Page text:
Over the past eight years, Seth Rollins has built himself into a cornerstone of WWE programming.
Rollins is a WWE Grand Slam Champion and starred in one of the most compelling heel turns of the past decade when he joined The Authority in 2014, announcing his departure from The Shield with a chair shot to the back of Roman Reigns. Fast forward six years and Rollins remains an integral part of Raw every Monday night.
Recently, Rollins’s life has been extremely active. He and fiancé Becky Lynch are expecting their first child, which was just made public two weeks ago on Raw. He is continuing to add new layers to his “Monday Night Messiah” character, and now plays an important role in WWE’s crossover into The King of Fighters AllStar mobile game.
Hours before Raw, Rollins spoke with Sports Illustrated, where he took time to recognize those who died in service in honor of Memorial Day.
“Memorial Day is a special day,” said Rollins. “It’s really a celebration of those who made the ultimate sacrifice. It means something extra special for us to come to work today. I just finished doing ‘The Murph,’ which is a CrossFit workout dedicated to [Navy SEAL] Lt. Michael Murphy, who served and sacrificed his life in Afghanistan. It’s a special holiday, remembering those we’ve lost.”
Rollins discussed a variety of topics with Sports Illustrated, including Lynch’s pregnancy announcement, his connection with the new King of Fighters Allstar game, and a potential upcoming program with Edge.
Sports Illustrated: Becky Lynch’s announcement two weeks ago on Raw was such a perfect moment. What was the experience like for you, especially since you knew what was coming?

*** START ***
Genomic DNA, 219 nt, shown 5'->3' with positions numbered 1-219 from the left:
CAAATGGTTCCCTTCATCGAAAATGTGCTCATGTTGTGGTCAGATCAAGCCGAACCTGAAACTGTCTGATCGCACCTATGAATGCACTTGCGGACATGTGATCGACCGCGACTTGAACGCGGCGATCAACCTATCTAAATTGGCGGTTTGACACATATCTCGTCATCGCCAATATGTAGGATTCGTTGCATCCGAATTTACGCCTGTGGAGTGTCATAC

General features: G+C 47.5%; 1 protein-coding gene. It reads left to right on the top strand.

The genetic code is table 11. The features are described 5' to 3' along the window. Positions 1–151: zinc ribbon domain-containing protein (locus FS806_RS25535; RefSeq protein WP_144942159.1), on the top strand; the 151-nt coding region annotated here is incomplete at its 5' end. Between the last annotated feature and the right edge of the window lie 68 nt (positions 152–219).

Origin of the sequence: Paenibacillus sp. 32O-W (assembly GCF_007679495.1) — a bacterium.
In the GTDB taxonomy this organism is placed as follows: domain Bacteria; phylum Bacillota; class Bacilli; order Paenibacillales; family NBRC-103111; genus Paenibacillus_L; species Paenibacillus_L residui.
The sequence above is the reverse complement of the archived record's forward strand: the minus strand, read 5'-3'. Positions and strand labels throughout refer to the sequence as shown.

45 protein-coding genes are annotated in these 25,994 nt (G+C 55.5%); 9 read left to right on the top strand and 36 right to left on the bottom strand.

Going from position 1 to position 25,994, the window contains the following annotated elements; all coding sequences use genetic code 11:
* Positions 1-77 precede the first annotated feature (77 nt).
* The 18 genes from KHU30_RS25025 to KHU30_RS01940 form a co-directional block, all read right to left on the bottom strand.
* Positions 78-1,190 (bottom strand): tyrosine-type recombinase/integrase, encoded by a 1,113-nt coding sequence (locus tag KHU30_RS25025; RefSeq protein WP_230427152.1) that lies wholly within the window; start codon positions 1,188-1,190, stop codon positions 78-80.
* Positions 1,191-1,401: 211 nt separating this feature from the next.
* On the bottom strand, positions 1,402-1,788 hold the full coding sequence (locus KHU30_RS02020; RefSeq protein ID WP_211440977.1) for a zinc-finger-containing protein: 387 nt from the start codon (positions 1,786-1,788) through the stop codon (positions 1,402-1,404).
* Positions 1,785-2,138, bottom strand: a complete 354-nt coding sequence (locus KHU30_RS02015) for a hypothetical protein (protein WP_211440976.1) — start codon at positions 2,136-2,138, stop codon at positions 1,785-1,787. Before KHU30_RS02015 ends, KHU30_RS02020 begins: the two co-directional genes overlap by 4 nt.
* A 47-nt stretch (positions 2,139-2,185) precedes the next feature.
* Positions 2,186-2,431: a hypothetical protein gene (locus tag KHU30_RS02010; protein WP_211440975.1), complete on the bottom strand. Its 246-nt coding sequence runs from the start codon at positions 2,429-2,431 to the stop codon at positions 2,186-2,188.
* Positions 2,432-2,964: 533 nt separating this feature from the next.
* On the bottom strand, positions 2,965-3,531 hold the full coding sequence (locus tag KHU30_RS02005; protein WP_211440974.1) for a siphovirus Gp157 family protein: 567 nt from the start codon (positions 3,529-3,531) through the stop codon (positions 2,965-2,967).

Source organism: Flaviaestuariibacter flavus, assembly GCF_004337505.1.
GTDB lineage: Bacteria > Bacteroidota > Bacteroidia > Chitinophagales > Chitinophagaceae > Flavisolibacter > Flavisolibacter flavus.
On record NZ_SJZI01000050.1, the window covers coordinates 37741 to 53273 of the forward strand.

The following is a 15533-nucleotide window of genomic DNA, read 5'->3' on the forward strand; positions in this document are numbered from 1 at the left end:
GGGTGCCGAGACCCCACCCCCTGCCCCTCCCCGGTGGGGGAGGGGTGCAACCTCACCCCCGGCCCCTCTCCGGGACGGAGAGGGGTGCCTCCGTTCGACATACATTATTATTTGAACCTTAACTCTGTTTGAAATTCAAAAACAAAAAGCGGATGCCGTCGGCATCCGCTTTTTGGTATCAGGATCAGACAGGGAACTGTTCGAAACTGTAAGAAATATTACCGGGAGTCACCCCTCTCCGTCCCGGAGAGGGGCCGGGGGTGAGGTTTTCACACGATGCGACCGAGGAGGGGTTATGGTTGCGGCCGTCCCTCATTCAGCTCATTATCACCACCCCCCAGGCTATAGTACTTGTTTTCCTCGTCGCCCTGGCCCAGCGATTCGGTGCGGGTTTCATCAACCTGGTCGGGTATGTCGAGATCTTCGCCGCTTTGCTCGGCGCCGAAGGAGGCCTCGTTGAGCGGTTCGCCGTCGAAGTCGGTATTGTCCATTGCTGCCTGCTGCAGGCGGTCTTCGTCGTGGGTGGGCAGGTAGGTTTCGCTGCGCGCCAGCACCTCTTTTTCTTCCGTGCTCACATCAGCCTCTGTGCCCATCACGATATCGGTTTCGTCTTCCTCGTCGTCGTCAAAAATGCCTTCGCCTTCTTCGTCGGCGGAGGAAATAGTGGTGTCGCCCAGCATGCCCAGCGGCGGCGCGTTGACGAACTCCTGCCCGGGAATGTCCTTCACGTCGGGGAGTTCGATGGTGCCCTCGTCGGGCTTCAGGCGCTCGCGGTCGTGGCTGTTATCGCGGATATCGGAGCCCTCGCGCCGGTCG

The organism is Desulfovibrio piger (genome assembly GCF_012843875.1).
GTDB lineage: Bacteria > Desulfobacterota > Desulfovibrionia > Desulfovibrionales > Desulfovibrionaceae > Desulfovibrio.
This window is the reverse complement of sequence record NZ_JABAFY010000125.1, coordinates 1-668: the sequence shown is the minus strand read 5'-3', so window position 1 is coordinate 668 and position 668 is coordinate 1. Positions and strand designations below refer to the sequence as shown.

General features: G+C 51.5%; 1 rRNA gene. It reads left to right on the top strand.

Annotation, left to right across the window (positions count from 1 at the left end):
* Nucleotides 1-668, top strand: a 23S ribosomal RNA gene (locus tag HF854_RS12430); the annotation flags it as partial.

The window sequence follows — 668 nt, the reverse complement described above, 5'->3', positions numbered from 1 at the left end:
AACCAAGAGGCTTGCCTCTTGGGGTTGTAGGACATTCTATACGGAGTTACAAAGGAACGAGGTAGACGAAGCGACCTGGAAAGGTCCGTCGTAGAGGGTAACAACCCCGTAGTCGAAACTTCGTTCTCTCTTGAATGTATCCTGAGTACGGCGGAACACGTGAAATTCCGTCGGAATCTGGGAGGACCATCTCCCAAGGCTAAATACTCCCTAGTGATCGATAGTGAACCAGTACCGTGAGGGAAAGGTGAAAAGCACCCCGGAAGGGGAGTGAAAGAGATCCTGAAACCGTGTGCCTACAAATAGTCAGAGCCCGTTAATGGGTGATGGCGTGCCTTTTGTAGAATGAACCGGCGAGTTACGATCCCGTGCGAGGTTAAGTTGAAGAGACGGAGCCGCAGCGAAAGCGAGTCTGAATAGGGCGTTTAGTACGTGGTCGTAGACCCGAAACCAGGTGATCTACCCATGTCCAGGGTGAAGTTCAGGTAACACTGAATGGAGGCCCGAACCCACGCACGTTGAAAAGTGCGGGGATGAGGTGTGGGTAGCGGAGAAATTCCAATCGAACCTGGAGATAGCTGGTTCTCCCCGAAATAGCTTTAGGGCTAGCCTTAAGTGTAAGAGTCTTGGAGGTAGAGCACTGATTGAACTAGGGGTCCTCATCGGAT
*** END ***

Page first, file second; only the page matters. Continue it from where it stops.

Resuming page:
Seth Rollins: I thought it was perfect. We hadn’t told that many people about it, aside from close family and friends, and I thought it was perfect to watch her go out and tell the world in exactly the way she wanted.
I was backstage right behind the curtain watching on the monitor, and it really hit home. That was the first time it really felt super real that we’re going to be parents. Life is about to change for the rest of our lives.
SI: You will always be associated with The Shield. The news of Becky’s pregnancy is very exciting, and Roman Reigns and his wife just added twins to their family. Have you had a chance to congratulate him?
SR: Oh yeah. They’re just turning out twins, man. This is their second set of twins now, which is crazy to me. I’ve never met anyone that had two sets of twins back-to-back.
I was fortunate to get the news a while back, and it was nice to see him come out and explain why he’s been taking time off. He’s got five kids running around at home, and he’s trying to help the wife out and make sure everybody’s safe. It’s awesome. It seems like everybody is getting in on the new kid thing these days (laughs).